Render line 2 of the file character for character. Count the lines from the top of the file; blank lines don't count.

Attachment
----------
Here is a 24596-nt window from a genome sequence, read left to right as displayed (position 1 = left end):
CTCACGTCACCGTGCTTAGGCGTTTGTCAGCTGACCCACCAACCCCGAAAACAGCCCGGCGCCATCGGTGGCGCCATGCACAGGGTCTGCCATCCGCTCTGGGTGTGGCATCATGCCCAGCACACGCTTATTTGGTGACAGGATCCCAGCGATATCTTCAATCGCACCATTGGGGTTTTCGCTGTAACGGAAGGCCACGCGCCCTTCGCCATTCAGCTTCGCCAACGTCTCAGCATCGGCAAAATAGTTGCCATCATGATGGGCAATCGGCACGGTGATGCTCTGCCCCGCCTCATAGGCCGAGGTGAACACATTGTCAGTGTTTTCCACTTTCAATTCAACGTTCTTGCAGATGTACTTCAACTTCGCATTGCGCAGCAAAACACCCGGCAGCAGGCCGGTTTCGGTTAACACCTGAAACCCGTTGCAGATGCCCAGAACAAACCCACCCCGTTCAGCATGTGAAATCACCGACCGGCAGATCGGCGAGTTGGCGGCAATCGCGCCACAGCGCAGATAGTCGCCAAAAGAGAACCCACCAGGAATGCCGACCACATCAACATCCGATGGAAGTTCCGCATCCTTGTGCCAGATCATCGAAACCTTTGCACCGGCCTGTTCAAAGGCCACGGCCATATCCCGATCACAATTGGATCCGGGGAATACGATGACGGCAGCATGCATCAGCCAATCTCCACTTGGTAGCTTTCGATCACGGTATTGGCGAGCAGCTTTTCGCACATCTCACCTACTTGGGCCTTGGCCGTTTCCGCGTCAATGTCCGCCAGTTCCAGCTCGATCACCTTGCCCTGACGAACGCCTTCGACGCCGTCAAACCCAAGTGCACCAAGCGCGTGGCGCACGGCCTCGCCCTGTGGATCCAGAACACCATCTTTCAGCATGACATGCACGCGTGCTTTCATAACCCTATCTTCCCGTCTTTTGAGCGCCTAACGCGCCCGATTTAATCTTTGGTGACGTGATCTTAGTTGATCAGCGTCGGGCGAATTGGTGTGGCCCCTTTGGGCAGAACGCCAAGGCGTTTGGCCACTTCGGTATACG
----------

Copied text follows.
CTCACGTCACCGTGCTTAGGCGTTTGTCAGCTGACCCACCAACCCCGAAAACAGCCCGGCGCCATCGGTGGCGCCATGCACAGGGTCTGCCATCCGCTCTGGGTGTGGCATCATGCCCAGCACACGCTTATTTGGTGACAGGATCCCAGCGATATCTTCAATCGCACCATTGGGGTTTTCGCTGTAACGGAAGGCCACGCGCCCTTCGCCATTCAGCTTCGCCAACGTCTCAGCATCGGCAAAATAGTTGCCATCATGATGGGCAATCGGCACGGTGATGCTCTGCCCCGCCTCATAGGCCGAGGTGAACACATTGTCAGTGTTTTCCACTTTCAATTCAACGTTCTTGCAGATGTACTTCAACTTCGCATTGCGCAGCAAAACACCCGGCAGCAGGCCGGTTTCGGTTAACACCTGAAACCCGTTGCAGATGCCCAGAACAAACCCACCCCGTTCAGCATGTGAAATCACCGACCGGCAGATCGGCGAGTTGGCGGCAATCGCGCCACAGCGCAGATAGTCGCCAAAAGAGAACCCACCAGGAATGCCGACCACATCAACATCCGATGGAAGTTCCGCATCCTTGTGCCAGATCATCGAAACCTTTGCACCGGCCTGTTCAAAGGCCACGGCCATATCCCGATCACAATTGGATCCGGGGAATACGATGACGGCAGCATGCATCAGCCAATCTCCACTTGGTAGCTTTCGATCACGGTATTGGCGAGCAGCTTTTCGCACATCTCACCTACTTGGGCCTTGGCCGTTTCCGCGTCAATGTCCGCCAGTTCCAGCTCGATCACCTTGCCCTGACGAACGCCTTCGACGCCGTCAAACCCAAGTGCACCAAGCGCGTGGCGCACGGCCTCGCCCTGTGGATCCAGAACACCATCTTTCAGCATGACATGCACGCGTGCTTTCATAACCCTATCTTCCCGTCTTTTGAGCGCCTAACGCGCCCGATTTAATCTTTGGTGACGTGATCTTAGTTGATCAGCGTCGGGCGAATTGGTGTGGCCCCTTTGGGCAGAACGCCAAGGCGTTTGGCCACTTCGGTATACG